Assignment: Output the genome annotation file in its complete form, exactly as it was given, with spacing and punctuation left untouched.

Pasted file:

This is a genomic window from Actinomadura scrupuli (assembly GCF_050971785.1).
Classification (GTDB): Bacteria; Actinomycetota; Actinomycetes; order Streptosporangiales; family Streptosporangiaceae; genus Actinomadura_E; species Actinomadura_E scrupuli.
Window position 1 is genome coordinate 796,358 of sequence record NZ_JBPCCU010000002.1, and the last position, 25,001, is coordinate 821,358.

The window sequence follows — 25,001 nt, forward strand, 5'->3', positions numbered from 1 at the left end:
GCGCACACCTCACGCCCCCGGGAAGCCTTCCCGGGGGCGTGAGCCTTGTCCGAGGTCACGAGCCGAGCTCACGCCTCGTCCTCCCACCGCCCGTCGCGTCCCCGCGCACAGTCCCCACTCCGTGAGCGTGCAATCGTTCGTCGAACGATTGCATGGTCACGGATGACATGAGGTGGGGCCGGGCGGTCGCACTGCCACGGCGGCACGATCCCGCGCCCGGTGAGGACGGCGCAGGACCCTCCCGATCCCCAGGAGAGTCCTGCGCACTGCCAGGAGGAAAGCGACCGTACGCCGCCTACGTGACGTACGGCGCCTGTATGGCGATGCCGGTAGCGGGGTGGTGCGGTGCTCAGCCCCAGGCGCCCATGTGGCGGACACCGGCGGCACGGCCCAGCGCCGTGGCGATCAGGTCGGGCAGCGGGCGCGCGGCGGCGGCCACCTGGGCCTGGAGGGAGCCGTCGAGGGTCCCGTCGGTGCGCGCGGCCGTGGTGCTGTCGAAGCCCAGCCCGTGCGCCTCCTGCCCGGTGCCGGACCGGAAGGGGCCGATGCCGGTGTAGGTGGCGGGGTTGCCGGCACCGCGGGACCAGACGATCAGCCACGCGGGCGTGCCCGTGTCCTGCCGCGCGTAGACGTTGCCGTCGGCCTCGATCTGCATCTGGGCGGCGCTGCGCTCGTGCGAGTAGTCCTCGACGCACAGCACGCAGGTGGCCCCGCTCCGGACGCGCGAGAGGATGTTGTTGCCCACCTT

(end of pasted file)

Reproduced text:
This is a genomic window from Actinomadura scrupuli (assembly GCF_050971785.1).
Classification (GTDB): Bacteria; Actinomycetota; Actinomycetes; order Streptosporangiales; family Streptosporangiaceae; genus Actinomadura_E; species Actinomadura_E scrupuli.
Window position 1 is genome coordinate 796,358 of sequence record NZ_JBPCCU010000002.1, and the last position, 25,001, is coordinate 821,358.

The window sequence follows — 25,001 nt, forward strand, 5'->3', positions numbered from 1 at the left end:
GCGCACACCTCACGCCCCCGGGAAGCCTTCCCGGGGGCGTGAGCCTTGTCCGAGGTCACGAGCCGAGCTCACGCCTCGTCCTCCCACCGCCCGTCGCGTCCCCGCGCACAGTCCCCACTCCGTGAGCGTGCAATCGTTCGTCGAACGATTGCATGGTCACGGATGACATGAGGTGGGGCCGGGCGGTCGCACTGCCACGGCGGCACGATCCCGCGCCCGGTGAGGACGGCGCAGGACCCTCCCGATCCCCAGGAGAGTCCTGCGCACTGCCAGGAGGAAAGCGACCGTACGCCGCCTACGTGACGTACGGCGCCTGTATGGCGATGCCGGTAGCGGGGTGGTGCGGTGCTCAGCCCCAGGCGCCCATGTGGCGGACACCGGCGGCACGGCCCAGCGCCGTGGCGATCAGGTCGGGCAGCGGGCGCGCGGCGGCGGCCACCTGGGCCTGGAGGGAGCCGTCGAGGGTCCCGTCGGTGCGCGCGGCCGTGGTGCTGTCGAAGCCCAGCCCGTGCGCCTCCTGCCCGGTGCCGGACCGGAAGGGGCCGATGCCGGTGTAGGTGGCGGGGTTGCCGGCACCGCGGGACCAGACGATCAGCCACGCGGGCGTGCCCGTGTCCTGCCGCGCGTAGACGTTGCCGTCGGCCTCGATCTGCATCTGGGCGGCGCTGCGCTCGTGCGAGTAGTCCTCGACGCACAGCACGCAGGTGGCCCCGCTCCGGACGCGCGAGAGGATGTTGTTGCCCACCTT